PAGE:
In Brandon Ndife’s sculptures, amorphous and bulbous forms seem to hint at the presence of a body, but are never fully defined. In his work, fragments of furniture which the artist builds himself and household items are merged in a mix of moldy tube-like forms and often natural elements like plants and grasses, which directly counter the idea of sterility. Ndife combines organic and synthetic materials to generate “slow-objects” that seem to be alive and decaying simultaneously, pointing to natural cyclical rhythms.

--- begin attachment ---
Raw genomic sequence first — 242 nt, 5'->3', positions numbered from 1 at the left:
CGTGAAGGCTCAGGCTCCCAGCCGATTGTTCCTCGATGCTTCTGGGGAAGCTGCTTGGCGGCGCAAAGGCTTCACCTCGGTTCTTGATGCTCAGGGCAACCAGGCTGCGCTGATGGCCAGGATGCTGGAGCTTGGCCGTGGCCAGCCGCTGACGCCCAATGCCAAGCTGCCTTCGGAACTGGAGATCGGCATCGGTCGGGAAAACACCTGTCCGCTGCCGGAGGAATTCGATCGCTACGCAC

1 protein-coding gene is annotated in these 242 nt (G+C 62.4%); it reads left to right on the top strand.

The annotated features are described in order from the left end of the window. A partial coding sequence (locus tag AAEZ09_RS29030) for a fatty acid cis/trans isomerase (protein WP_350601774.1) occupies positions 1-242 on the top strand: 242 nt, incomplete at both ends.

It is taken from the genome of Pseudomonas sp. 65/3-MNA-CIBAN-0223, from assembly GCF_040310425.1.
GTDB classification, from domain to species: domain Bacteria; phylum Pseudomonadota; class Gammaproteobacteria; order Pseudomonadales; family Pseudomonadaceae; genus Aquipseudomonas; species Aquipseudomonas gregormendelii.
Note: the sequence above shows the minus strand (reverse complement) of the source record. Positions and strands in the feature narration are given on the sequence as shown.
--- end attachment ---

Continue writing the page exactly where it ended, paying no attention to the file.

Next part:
In "Evolution of a Corn Chip," 2021 corn husks seem to be growing out of artist-made drawers, having evolved perhaps from a forgotten corn chip into a full-fledged organic form, exploding outwards. For the first time, Ndife uses silverleaf to coat several forms in the sculpture, giving these ephemeral materials an air of permanence.